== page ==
Teaching Tips

10 Surprisingly Difficult Things to Teach

Getty Images

Teaching dance is (in our relatively biased opinion) one of the most gratifying careers out there—but that doesn't mean it's easy. Oh, no—in fact, there are more than a few steps that are so difficult to teach, they can make you want to pull your hair out! Of course, we're preaching to the choir here—you guys know EXACTLY what we are talking about.

Recently, we reached out on social media to hear what kinds of things you have found surprisingly challenging to teach, and the result was fascinating. Across genres, there seem to be things that trip up everyone!

Check out 10 of the tricky things the dance-teaching community had to share below, and let us know if you agree with them in our comments!

1. Lefts and rights

"Teaching dancers the difference between their left limbs and directions vs. their right limbs and directions is one of the more exhausting, time-consuming, yet necessary things about teaching littles."

—Every dance teacher ever

2. Six steps

"Lately, I've found that my students are really struggling with six-step preps for pirouettes. The weight shifting and change of direction when a back pas de bourrée is added into the mix has been proving quite a challenge for many."

—Emily Bufferd

3. Wings

"I start off with teaching [wings] sitting down to get the ankle movement and the sounds, and then move on to one foot at the barre. I always feel like kids won't get them 'til they accidentally do it, and then they know how...but before that, it's always a struggle!"

—Brooke Allen-Phares

4. Attitude derrière

"Attitude derrière is a struggle. I try to help students figure out how much turnout is required, proper alignment of the knee, thigh and foot, how wide the angle needs to be, and where it should end. These are all details we discuss, but it seems like a long and difficult process for many."

—Hope Daniel

5. Mastering beats in petit allégro

"I find that my younger students (and even my older ones sometimes, too) struggle with mastering beats in petit allégro. They kick or swim their legs front and back instead of getting a good side-to-side beating in the inner thighs."

—Chloe Stacey

6. Kick ball-change and pony steps

"I swear kids are either born doing it or they never figure it out. There is no in between, lol."

—Chelsea-McCall Lujan

7. Contractions

"It's hard for young dancers especially to hone in to that head-tail connection that is so important in modern dance (and other styles). The dancers usually think they are contracting when they actually aren't."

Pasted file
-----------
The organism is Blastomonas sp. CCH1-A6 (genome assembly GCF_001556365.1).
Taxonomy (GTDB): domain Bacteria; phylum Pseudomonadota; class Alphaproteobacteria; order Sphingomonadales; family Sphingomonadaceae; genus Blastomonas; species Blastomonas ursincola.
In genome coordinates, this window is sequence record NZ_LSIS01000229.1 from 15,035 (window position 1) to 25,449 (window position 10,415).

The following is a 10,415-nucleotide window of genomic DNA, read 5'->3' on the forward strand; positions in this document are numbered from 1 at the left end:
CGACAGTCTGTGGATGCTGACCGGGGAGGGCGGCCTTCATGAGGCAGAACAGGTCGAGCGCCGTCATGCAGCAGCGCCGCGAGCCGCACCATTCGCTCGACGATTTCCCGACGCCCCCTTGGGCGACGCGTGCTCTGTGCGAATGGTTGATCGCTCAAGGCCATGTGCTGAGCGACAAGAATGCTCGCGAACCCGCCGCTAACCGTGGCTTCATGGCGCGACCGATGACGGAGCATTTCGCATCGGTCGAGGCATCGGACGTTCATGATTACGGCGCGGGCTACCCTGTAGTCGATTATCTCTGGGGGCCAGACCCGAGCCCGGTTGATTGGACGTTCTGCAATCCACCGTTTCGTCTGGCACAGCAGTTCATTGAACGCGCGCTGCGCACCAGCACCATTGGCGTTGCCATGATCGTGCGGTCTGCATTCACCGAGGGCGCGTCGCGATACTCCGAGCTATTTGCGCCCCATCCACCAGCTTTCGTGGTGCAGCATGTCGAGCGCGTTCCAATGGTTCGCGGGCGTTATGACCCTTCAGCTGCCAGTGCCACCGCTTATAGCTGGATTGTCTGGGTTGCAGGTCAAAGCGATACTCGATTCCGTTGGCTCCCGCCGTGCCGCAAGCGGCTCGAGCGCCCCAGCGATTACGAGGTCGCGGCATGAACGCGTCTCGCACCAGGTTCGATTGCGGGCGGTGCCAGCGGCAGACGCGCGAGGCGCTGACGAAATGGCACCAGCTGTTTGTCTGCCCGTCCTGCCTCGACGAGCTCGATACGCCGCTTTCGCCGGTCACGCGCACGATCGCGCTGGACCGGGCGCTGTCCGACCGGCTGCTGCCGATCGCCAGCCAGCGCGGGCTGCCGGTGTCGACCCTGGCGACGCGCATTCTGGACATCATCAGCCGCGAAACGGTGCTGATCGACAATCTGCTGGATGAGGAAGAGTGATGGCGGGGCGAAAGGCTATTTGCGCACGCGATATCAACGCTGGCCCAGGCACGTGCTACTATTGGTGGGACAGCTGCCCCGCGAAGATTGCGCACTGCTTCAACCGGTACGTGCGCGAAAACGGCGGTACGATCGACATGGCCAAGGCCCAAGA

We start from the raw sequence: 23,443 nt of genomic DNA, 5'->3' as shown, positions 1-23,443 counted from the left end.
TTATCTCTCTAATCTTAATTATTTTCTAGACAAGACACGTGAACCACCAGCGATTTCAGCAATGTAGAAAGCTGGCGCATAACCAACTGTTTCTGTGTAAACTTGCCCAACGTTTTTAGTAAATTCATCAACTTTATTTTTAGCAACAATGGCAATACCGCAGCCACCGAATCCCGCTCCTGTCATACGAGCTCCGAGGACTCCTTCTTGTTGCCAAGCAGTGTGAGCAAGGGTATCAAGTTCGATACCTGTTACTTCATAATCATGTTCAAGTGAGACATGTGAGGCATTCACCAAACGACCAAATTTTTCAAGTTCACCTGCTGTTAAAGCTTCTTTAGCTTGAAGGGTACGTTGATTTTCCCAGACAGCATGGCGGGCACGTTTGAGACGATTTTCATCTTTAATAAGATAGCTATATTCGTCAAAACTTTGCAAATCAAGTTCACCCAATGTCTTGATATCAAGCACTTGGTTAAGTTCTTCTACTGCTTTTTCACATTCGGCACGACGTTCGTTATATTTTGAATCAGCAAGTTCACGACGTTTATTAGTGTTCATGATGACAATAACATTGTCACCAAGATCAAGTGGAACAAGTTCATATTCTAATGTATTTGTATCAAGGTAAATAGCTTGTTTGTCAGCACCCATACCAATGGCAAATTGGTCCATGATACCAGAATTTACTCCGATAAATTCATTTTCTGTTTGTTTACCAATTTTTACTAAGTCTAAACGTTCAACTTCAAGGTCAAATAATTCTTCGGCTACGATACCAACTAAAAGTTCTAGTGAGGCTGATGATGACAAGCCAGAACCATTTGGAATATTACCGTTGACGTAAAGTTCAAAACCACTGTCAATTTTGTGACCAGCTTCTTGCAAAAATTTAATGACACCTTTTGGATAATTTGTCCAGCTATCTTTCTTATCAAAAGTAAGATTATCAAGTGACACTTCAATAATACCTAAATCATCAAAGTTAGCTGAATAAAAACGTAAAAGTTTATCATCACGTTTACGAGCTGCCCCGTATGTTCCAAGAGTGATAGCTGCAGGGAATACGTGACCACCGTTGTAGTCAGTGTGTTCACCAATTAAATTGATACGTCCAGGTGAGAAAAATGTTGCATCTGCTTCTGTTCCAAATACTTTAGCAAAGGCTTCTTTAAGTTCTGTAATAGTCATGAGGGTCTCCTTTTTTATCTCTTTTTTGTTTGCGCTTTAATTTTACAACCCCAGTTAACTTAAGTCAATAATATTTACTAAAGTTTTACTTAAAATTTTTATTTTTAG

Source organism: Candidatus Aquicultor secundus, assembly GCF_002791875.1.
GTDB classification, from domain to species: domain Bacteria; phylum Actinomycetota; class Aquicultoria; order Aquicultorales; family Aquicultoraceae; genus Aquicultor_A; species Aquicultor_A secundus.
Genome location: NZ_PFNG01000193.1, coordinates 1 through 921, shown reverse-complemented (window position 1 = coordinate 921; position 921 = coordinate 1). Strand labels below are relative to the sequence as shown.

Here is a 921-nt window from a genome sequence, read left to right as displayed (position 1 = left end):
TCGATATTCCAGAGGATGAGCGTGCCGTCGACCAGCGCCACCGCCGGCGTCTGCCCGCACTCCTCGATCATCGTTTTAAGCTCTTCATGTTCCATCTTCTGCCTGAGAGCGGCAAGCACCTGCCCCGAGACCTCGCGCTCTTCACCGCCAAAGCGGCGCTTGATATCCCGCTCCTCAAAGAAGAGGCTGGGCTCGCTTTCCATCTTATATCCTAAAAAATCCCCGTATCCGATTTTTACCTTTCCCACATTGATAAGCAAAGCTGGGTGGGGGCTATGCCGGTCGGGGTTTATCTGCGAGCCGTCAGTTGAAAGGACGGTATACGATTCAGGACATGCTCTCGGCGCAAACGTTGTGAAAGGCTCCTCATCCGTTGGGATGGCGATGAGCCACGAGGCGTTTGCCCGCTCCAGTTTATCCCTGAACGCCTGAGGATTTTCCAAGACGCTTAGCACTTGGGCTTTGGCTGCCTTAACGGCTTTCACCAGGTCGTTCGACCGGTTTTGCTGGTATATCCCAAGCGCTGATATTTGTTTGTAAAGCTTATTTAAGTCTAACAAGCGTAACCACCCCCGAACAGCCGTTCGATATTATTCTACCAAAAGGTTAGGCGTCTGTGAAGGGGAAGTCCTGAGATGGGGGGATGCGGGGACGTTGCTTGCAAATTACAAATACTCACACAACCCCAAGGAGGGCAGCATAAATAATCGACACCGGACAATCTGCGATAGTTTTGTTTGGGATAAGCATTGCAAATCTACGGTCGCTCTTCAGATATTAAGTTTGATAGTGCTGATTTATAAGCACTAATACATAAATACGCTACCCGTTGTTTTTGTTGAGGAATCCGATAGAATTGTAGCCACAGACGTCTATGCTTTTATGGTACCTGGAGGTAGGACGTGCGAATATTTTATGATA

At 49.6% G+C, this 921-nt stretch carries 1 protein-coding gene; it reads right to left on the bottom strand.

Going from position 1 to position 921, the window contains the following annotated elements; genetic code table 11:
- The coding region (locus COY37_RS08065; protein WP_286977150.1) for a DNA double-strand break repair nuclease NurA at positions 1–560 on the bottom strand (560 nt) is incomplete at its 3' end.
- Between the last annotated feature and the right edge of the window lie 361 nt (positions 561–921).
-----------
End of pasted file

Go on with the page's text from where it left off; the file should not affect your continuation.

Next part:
—Linnae Corgan

8. Pelvic tilt for turnout and leg raises

It's so anatomy-specific to each student.

—Stacey Ann

9. Tendu devant

"A tendu devant!!! The pre-ballet and pre-primary ballet students want to put weight on the front foot, and it ends up looking like a crooked fourth position with one bent knee."

—Jenna Larkin

10. Flaps

"Proper flaps, mind you, with proper tone and relaxed technique. Not the brush...no forward motion, and no scraped sounds. It's my white whale."

—Scott Hynes

Teaching Tips
A 2019 Dancewave training. Photo by Effy Grey, courtesy Dancewave

By now, most dance educators hopefully understand that they have a responsibility to address racism in the studio. But knowing that you need to be actively cultivating racial equity isn't the same thing as knowing how to do so.

Of course, there's no easy answer, and no perfect approach. As social justice advocate David King emphasized at a recent interactive webinar, "Cultivating Racial Equity in the Classroom," this work is never-ending. The event, hosted by Dancewave (which just launched a new racial-equity curriculum) was a good starting point, though, and offered some helpful takeaways for dance educators committed to racial justice.

Keep reading... Show less
Higher Ed
The author, Robyn Watson. Photo courtesy Watson

Recently, I posted a thread of tweets elucidating the lack of respect for tap dance in college dance programs, and arguing that it should be a requirement for dance majors.

According to onstageblog.com, out of the 30 top-ranked college dance programs in the U.S., tap dance is offered at 19 of them, but only one school requires majors to take more than a beginner course—Oklahoma City University. Many prestigious dance programs, like the ones at NYU Tisch School of the Arts and SUNY Purchase, don't offer a single course in tap dance.

Keep reading... Show less
Teaching Tips
Getty Images

After months of lockdowns and virtual learning, many studios across the country are opening their doors and returning to in-person classes. Teachers and students alike have likely been chomping at the bit in anticipation of the return of dance-class normalcy that doesn't require a reliable internet connection or converting your living room into a dance space.

But along with the back-to-school excitement, dancers might be feeling rusty from being away from the studio for so long. A loss of flexibility, strength and stamina is to be expected, not to mention emotional fatigue from all of the uncertainty and reacclimating to social activities.

So as much as everyone wants to get back to normal—teachers and studio owners included—erring on the side of caution with your dancers' training will be the most beneficial approach in the long run.

Keep reading... Show less

Get Dance Business Weekly in your inbox

Sign Up Used in accordance with our Privacy Policy.